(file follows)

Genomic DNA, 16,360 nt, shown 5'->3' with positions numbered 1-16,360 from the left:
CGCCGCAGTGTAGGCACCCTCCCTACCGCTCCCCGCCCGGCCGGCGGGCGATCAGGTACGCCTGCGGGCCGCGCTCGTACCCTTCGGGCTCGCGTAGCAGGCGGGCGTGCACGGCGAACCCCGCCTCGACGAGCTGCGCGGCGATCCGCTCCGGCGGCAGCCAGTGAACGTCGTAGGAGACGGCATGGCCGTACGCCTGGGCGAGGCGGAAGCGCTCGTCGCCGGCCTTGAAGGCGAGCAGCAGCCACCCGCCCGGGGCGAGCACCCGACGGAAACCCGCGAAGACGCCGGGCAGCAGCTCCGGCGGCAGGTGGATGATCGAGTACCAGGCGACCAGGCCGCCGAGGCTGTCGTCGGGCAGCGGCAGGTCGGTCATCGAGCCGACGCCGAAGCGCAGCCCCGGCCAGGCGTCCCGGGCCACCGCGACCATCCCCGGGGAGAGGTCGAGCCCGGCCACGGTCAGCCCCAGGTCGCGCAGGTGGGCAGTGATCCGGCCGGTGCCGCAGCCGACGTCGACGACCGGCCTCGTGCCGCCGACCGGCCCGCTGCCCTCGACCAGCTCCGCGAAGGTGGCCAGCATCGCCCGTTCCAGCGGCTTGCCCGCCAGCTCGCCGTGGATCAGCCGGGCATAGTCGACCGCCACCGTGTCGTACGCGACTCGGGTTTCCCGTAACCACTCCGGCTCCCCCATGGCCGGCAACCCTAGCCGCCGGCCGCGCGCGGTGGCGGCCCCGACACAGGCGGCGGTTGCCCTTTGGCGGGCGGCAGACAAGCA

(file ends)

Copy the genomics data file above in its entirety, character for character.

Genomic DNA, 16,360 nt, shown 5'->3' with positions numbered 1-16,360 from the left:
CGCCGCAGTGTAGGCACCCTCCCTACCGCTCCCCGCCCGGCCGGCGGGCGATCAGGTACGCCTGCGGGCCGCGCTCGTACCCTTCGGGCTCGCGTAGCAGGCGGGCGTGCACGGCGAACCCCGCCTCGACGAGCTGCGCGGCGATCCGCTCCGGCGGCAGCCAGTGAACGTCGTAGGAGACGGCATGGCCGTACGCCTGGGCGAGGCGGAAGCGCTCGTCGCCGGCCTTGAAGGCGAGCAGCAGCCACCCGCCCGGGGCGAGCACCCGACGGAAACCCGCGAAGACGCCGGGCAGCAGCTCCGGCGGCAGGTGGATGATCGAGTACCAGGCGACCAGGCCGCCGAGGCTGTCGTCGGGCAGCGGCAGGTCGGTCATCGAGCCGACGCCGAAGCGCAGCCCCGGCCAGGCGTCCCGGGCCACCGCGACCATCCCCGGGGAGAGGTCGAGCCCGGCCACGGTCAGCCCCAGGTCGCGCAGGTGGGCAGTGATCCGGCCGGTGCCGCAGCCGACGTCGACGACCGGCCTCGTGCCGCCGACCGGCCCGCTGCCCTCGACCAGCTCCGCGAAGGTGGCCAGCATCGCCCGTTCCAGCGGCTTGCCCGCCAGCTCGCCGTGGATCAGCCGGGCATAGTCGACCGCCACCGTGTCGTACGCGACTCGGGTTTCCCGTAACCACTCCGGCTCCCCCATGGCCGGCAACCCTAGCCGCCGGCCGCGCGCGGTGGCGGCCCCGACACAGGCGGCGGTTGCCCTTTGGCGGGCGGCAGACAAGCA